The network 100 may also include one or more network gateways 112 for allowing communications between the servers 102-108 and a plurality of remote terminals 110. The communication may be performed over a secure communications layer to ensure security and prevent unauthorized access to financial data. The remote terminals 110 may be geographically or globally dispersed, and may operate as interface points with various corporate departments. The remote terminals 110 may also include point-of-sale terminals that conduct financial transactions. The remote terminals 110 may be operated by any corporate personnel, including authorized corporate users and administrators who may enter transaction data to the system or receive reports therefrom.
The computer network 100 may be implemented in any useful configuration and is not limited to that configuration shown in
Turning now to
One embodiment of a global reconciliation tool 200 implemented as EJB components is shown in
A base session component 201 may be provided to coordinate computing sessions and data transfers among the plurality of components described herein. The base session component 201 may be implemented as a series of computer-controlled session initiation and maintenance processes.
A login component 202 may be provided to receive and validate authorized user login and password data to allow access to stored financial data.
A scheduler component 204 may be provided to schedule reconciliation sessions with remote terminals 110.
A template component 206 may be provided to provide a plurality of standardized templates to the remote terminals 110. The standardized templates may provide various fields for entering financial transaction and account data that may be captured and stored for later reconciliation at the accounting server 102. These templates are re-usable and assist in extracting relevant data from various remote files.
The template component 206 may also provide a plurality of functions that allow individual departments to generate department-specific or other customized templates for entering such data. The fields in such customized templates may be implemented such that they correspond to standard corporate transaction data types.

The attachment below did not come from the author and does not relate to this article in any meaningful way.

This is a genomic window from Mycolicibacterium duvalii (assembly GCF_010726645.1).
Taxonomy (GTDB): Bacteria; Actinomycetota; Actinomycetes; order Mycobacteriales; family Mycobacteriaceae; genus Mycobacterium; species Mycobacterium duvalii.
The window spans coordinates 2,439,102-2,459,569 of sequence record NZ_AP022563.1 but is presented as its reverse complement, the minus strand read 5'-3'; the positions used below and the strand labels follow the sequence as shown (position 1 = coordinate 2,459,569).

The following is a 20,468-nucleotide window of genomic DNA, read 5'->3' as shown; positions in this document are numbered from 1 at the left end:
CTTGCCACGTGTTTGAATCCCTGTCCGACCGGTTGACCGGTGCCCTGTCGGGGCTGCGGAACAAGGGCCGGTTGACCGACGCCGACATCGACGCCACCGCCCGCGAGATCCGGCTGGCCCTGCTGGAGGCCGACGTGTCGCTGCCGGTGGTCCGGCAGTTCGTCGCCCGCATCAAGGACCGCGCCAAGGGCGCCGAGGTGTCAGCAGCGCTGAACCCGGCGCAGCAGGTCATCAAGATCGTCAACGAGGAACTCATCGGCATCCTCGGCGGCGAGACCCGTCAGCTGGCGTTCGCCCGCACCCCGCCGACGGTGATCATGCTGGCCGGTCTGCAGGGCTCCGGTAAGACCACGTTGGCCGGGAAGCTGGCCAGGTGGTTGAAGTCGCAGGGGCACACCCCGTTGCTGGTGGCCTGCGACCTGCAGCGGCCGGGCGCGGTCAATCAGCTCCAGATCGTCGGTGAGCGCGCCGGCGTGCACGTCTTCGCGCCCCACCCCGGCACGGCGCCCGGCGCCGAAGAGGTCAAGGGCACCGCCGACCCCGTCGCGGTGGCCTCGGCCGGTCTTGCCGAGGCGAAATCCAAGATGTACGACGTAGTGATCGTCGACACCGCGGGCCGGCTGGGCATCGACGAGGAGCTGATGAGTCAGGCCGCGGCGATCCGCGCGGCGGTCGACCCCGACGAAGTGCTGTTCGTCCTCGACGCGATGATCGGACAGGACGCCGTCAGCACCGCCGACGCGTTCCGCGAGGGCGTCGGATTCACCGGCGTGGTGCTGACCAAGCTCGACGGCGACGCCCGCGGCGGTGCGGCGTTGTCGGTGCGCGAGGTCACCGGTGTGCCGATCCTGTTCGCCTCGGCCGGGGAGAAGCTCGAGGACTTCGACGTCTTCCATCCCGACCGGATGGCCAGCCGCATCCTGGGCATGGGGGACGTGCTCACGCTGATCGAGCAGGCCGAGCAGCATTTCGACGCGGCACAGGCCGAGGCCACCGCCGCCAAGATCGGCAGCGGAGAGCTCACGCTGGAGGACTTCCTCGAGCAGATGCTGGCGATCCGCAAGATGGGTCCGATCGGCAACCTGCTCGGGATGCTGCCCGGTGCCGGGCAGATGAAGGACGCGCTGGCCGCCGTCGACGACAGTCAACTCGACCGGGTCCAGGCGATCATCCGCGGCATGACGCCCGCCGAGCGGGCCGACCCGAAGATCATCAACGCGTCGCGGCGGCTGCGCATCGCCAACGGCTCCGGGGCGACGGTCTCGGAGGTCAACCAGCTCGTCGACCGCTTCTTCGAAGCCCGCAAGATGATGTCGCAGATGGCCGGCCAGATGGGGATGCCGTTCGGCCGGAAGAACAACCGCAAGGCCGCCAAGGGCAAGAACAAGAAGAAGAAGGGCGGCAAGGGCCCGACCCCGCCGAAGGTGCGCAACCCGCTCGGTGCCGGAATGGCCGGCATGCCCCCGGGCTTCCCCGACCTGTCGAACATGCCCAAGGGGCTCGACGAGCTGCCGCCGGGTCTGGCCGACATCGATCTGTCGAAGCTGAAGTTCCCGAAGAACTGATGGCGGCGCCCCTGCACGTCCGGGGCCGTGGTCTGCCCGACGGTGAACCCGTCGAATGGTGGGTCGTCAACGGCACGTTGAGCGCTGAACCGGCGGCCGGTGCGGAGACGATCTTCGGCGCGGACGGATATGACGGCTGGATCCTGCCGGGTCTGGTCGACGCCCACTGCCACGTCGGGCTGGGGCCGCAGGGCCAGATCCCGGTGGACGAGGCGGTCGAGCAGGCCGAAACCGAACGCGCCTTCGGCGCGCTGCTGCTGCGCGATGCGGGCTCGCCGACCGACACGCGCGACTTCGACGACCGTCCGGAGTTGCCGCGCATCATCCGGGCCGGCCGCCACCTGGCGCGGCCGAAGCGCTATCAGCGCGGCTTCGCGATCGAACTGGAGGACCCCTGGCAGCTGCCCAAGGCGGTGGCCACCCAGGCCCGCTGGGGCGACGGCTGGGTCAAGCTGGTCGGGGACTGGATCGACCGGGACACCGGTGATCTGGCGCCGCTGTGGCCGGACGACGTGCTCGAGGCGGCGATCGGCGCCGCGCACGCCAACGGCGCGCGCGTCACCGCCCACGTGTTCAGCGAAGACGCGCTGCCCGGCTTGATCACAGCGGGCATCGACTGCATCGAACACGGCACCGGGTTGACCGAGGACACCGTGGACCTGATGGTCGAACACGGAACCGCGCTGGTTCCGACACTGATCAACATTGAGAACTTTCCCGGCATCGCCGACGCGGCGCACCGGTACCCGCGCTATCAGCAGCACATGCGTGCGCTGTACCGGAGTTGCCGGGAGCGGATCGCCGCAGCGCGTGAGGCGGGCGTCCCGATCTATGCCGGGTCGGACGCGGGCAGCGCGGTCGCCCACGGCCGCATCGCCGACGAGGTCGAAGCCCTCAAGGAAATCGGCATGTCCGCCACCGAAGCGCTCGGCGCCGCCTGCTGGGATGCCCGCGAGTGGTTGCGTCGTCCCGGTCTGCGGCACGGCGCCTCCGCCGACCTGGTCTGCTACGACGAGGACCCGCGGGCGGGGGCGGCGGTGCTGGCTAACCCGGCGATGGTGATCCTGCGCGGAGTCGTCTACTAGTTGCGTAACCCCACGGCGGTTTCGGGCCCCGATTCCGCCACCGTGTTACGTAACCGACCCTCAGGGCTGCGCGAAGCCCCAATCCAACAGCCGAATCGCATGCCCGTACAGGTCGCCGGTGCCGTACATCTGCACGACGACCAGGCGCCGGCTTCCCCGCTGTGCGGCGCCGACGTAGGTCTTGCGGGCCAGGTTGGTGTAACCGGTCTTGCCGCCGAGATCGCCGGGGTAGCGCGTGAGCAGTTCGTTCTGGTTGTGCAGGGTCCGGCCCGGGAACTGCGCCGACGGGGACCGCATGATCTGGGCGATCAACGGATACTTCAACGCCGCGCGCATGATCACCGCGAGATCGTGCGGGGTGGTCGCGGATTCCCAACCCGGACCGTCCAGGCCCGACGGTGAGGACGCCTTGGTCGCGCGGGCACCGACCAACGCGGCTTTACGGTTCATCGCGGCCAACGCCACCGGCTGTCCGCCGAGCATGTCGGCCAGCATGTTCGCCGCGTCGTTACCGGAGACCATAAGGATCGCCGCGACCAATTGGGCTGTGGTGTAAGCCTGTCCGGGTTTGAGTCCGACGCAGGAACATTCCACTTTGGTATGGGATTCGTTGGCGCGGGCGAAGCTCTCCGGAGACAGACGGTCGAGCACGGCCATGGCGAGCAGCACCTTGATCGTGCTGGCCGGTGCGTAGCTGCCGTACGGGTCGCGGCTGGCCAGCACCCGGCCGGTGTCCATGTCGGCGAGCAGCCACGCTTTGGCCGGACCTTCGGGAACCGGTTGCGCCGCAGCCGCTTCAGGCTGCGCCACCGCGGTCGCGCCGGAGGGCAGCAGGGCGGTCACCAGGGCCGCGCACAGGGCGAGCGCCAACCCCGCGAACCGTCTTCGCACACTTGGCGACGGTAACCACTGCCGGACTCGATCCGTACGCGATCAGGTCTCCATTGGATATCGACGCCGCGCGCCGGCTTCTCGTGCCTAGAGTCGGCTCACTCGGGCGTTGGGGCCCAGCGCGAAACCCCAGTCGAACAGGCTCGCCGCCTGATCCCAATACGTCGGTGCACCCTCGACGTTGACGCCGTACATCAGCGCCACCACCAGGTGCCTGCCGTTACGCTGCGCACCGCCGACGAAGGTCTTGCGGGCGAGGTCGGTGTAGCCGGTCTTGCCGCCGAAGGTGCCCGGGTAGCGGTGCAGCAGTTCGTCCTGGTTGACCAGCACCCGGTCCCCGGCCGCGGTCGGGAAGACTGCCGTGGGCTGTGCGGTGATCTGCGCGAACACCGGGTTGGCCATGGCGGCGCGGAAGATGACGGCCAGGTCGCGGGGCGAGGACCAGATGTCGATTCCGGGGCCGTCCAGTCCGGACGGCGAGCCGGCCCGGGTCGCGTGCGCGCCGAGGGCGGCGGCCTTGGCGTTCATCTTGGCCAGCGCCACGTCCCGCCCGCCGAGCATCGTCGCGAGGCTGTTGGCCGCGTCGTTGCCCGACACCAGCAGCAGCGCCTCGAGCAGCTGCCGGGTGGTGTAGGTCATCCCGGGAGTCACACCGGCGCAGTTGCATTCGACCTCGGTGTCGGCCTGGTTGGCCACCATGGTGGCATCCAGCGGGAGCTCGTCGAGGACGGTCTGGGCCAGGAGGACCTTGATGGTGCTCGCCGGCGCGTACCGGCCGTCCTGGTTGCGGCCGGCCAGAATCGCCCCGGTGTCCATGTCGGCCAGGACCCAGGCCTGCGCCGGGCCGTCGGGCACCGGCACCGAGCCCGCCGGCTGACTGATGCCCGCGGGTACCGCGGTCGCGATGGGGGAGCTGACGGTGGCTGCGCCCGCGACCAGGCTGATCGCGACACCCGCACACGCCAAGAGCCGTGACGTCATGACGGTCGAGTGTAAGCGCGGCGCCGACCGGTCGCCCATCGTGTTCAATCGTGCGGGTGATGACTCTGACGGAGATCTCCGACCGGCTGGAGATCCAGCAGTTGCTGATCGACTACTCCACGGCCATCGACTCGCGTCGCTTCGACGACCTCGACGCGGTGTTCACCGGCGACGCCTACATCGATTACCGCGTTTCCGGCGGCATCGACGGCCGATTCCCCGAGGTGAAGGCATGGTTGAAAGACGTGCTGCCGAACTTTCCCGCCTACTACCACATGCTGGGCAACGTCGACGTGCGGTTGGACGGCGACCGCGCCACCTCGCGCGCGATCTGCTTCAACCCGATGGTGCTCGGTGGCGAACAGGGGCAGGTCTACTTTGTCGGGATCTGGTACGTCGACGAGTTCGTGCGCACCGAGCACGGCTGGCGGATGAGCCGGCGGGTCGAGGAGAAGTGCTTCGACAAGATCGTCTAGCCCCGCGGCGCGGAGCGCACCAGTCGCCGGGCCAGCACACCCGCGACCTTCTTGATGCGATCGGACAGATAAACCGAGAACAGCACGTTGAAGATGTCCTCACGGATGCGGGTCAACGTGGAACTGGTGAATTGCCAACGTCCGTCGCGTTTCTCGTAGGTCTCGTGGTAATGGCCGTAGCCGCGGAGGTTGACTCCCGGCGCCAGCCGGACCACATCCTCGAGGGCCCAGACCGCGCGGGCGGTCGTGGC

An capture review component 208 may be provided to review transaction data captured from various remote terminals 110 and to immediately identify any errors therein. Such errors may include un-reconcilable transaction amounts or the like. Errors may thus be immediately reported to appropriate remote terminals 110 to avoid later reconciliation errors. This component 208 may be provided with various functions for capturing financial data transmitted by various remote terminals 110. This component 208 offers flexibility to accommodate capture of data from standardized templates and also facilitates customized templates for different types of files. This component 208 also facilitates scheduling capture activities using templates, including the sequencing of capture, as well as capturing data manually.
A user maintenance component 210 may be provided to maintain, add, modify or delete authorized users, or user information of authorized users that may access the global reconciliation tool 200.
A matching component 214 may be provided for matching (reconciling) the data being captured in the system. This component 214 facilitates both manual and scheduled reconciliations. Scheduled reconciliation can be performed either using the pre-defined rules or by customized rules that may be defined by an authorized user.